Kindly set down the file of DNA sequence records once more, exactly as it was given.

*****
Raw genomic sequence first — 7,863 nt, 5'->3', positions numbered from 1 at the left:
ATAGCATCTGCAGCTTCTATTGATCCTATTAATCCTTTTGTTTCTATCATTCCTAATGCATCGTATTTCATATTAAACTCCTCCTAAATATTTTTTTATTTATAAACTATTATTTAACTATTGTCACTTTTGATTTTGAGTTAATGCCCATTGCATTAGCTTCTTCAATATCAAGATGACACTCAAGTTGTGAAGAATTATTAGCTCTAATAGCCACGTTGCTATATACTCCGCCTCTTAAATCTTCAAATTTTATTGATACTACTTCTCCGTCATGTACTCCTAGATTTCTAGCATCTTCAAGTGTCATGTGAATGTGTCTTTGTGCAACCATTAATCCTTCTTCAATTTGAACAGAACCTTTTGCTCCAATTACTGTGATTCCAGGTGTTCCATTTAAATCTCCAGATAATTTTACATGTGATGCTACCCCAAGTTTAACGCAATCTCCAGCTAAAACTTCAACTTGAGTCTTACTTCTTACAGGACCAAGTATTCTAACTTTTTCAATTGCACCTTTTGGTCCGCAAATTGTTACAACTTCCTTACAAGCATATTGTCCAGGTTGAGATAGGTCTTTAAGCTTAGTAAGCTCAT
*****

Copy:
Raw genomic sequence first — 7,863 nt, 5'->3', positions numbered from 1 at the left:
ATAGCATCTGCAGCTTCTATTGATCCTATTAATCCTTTTGTTTCTATCATTCCTAATGCATCGTATTTCATATTAAACTCCTCCTAAATATTTTTTTATTTATAAACTATTATTTAACTATTGTCACTTTTGATTTTGAGTTAATGCCCATTGCATTAGCTTCTTCAATATCAAGATGACACTCAAGTTGTGAAGAATTATTAGCTCTAATAGCCACGTTGCTATATACTCCGCCTCTTAAATCTTCAAATTTTATTGATACTACTTCTCCGTCATGTACTCCTAGATTTCTAGCATCTTCAAGTGTCATGTGAATGTGTCTTTGTGCAACCATTAATCCTTCTTCAATTTGAACAGAACCTTTTGCTCCAATTACTGTGATTCCAGGTGTTCCATTTAAATCTCCAGATAATTTTACATGTGATGCTACCCCAAGTTTAACGCAATCTCCAGCTAAAACTTCAACTTGAGTCTTACTTCTTACAGGACCAAGTATTCTAACTTTTTCAATTGCACCTTTTGGTCCGCAAATTGTTACAACTTCCTTACAAGCATATTGTCCAGGTTGAGATAGGTCTTTAAGCTTAGTAAGCTCAT